* Author's note: Avian behaviorism is a relatively newer and evolving field and as such, theories change as to what constitutes the "why" behind certain types of avian behavior. In recent years, there have been conflicting theories about height and whether it is a factor in avian aggression. Having worked with different species of parrots, and noticing a remarkable difference in their aggression levels, depending on where we both were positioned, I stand by my recommendations about height and how it can be a factor in aggression in psitticines.


  • Blanchard, Sally, The Beak Book: Understanding, Preventing, and Solving Aggression and Biting Behaviors in Companion Parrots, Companion Parrot Behavioral Solution Series: Volume I, PBIC Inc, 2002
  • Athan, Mattie Sue, Guide to a Well Behaved Parrot, Barron's Educational Series Inc. 1993

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© 2013 Athlyn Green

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Comments 3 comments

Athlyn Green profile image

Athlyn Green 2 years ago from West Kootenays Author

I see from your profile that you look after dogs. What are your credentials, as it relates to avian behavior? I have owned four parrots and rehabilitated two who had come from abusive backgrounds and had aggression problems. I've contributed articles to avian publications and have served in the capacity of an avian behavioral consultant.

Athlyn Green profile image

Athlyn Green 2 years ago from West Kootenays Author

Hi DrMark, I find it interesting that you misread what I had written. Where do you feel that I advocated putting a parrot so low that it would become "aggressive and neurotic"? The point I was making, and that I'm sure most would have understood from this article, was to lower a parrot from a dominant position, which can help to reduce aggression and is a protection to owners.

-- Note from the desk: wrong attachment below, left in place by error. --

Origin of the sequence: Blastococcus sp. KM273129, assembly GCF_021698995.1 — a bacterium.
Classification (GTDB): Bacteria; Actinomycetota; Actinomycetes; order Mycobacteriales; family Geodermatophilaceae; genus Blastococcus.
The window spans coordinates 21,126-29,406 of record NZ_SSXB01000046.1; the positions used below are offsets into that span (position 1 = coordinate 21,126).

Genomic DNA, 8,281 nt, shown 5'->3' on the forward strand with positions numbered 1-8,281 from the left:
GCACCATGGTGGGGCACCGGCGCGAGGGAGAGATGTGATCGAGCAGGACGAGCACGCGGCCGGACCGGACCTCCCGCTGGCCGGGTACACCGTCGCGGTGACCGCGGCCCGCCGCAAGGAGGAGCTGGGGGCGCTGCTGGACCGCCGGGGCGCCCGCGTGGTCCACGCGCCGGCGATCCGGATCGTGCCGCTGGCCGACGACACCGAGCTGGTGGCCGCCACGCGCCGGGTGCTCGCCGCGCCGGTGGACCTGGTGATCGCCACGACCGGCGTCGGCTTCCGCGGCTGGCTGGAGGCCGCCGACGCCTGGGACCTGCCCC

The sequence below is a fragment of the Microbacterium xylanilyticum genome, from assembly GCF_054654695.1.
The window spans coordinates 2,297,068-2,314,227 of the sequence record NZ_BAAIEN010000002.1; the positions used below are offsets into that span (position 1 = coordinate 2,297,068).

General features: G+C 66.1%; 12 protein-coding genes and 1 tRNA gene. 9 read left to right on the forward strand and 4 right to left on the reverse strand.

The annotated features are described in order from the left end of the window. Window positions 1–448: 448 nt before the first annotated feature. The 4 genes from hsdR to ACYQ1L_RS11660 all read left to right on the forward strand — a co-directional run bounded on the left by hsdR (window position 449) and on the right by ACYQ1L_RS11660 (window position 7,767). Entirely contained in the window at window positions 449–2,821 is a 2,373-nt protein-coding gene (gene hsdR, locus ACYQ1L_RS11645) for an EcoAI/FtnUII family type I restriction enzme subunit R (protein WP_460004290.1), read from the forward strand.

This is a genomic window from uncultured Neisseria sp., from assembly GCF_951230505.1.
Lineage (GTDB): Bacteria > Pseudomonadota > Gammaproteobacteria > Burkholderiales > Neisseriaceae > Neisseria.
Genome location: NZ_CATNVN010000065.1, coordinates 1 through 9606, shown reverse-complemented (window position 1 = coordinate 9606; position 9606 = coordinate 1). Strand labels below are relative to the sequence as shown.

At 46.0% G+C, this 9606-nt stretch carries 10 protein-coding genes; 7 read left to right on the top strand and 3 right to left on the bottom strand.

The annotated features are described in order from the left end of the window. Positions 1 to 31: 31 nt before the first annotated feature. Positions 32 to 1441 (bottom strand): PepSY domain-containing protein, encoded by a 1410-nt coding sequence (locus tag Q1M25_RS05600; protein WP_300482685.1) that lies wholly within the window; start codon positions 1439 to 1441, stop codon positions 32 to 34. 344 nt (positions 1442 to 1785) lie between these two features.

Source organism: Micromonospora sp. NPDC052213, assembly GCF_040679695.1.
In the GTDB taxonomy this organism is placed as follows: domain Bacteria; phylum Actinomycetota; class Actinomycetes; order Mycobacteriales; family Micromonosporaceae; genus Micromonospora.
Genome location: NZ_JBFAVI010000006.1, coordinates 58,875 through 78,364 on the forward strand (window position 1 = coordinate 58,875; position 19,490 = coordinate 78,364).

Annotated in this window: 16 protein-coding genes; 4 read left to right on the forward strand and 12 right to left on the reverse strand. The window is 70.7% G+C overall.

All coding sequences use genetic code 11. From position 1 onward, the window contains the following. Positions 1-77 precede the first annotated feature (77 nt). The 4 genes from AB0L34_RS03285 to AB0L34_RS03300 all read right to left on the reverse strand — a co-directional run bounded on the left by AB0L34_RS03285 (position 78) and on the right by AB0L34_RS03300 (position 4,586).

Huh! All of the avian behavioral consultants and specialists must be wrong about height and aggression, if your comments are to be taken with more than a grain of salt.

DrMark1961 profile image

DrMark1961 2 years ago from The Beach of Brazil

This is certainly an interesting theory. One statement you made was "The height at which a parrot interacts with those around it will influence how the bird responds to adults, children and other pets in the household."

Yes, that is true. The way to make a parrot aggressive and neurotic is to lower his cage so that he no longer is high enough to feel secure.

Good thing all of those hundreds of parrots that visit me every week have not been able to read this article.

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    Athlyn Green profile image

    Athlyn Green885 Followers
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    Athlyn has shared her life with four parrots, written articles for avian publications, and has helped others with parrot behavioral issues.